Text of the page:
There continues to be a disconnect between agencies and PDP companies. SSA, Medicare, and state and county public assistance agencies need to be interconnected with each other and with the PDP companies through the use of one central application. Related to this problem is the flow of information between Medicare, SSA and county public assistance agencies which results in confusion about the program itself and subsidies to which people may be entitled. Perhaps the greatest barrier to people who are dual eligibles successfully transitioning to the PDPs is this lack of coordinated information. We would ask HHS to take a vested interest in ensuring the interconnectedness of all agencies involved and ensure that it occurs.
Expand Extra Help Eligibility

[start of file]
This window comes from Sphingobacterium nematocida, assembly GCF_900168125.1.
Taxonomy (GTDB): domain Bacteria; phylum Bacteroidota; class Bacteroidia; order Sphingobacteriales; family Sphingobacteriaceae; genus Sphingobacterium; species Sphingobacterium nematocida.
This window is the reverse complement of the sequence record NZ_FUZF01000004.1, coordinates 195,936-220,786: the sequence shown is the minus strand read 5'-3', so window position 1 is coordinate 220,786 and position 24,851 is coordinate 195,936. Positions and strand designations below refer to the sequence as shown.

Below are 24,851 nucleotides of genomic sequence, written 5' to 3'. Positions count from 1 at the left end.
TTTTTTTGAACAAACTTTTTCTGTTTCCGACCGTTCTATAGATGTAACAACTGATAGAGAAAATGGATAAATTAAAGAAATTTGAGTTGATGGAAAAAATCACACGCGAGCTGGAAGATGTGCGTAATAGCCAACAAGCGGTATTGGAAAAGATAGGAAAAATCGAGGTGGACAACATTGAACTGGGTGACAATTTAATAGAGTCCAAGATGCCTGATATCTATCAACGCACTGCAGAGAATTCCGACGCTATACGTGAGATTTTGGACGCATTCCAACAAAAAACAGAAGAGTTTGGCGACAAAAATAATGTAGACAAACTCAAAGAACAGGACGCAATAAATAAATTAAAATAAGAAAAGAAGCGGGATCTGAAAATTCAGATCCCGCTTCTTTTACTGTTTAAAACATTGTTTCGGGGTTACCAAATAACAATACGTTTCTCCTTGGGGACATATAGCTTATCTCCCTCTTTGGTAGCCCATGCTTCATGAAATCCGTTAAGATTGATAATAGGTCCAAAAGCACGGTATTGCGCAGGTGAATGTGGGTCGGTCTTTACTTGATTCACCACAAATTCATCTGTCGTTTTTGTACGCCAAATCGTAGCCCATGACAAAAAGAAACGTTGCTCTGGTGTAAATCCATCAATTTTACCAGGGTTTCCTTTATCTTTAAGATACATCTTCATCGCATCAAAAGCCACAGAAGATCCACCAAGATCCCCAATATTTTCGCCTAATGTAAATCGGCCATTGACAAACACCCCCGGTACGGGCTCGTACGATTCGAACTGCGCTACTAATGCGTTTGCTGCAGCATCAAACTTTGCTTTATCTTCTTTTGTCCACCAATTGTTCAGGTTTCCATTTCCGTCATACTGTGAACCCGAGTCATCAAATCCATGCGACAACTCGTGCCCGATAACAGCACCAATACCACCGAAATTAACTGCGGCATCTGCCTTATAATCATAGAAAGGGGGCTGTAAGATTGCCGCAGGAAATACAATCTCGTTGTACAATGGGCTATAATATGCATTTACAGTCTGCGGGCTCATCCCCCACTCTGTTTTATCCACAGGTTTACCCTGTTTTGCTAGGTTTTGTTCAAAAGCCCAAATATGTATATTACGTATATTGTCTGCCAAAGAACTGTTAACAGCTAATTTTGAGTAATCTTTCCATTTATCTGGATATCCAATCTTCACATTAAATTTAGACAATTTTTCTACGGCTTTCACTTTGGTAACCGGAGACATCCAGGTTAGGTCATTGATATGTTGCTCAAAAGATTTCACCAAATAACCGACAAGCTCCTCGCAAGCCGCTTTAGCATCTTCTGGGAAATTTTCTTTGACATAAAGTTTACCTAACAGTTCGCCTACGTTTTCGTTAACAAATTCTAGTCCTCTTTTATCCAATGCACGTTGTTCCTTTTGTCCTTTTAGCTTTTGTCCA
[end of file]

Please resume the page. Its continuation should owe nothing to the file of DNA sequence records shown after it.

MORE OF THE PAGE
The other group of vulnerable people requiring attention are those whose income qualifies them for Extra Help but whose other resources disqualify them. You may know that 4.5 million people have -applied for Extra Help but only 1.5 million have qualified. HHS' own figures estimated that five million people were eligible for Extra Help. Generally, people whose incomes qualify them do not have much more than the assets allowed and if they do, these assets are not very liquid. Thus, a more realistic resource test should be developed. An alternative to be considered could be along the lines of the community spouse resource test used when one partner of a couple enrolls in Medicaid while in long term care. Or guidelines could be developed more in line with real-life expectations of the financial cushions people try to keep in place in the event of a catastrophic illness, death of a spouse, or protection against income reductions in older age.
Require Comparison of PDP To Existing Health Plan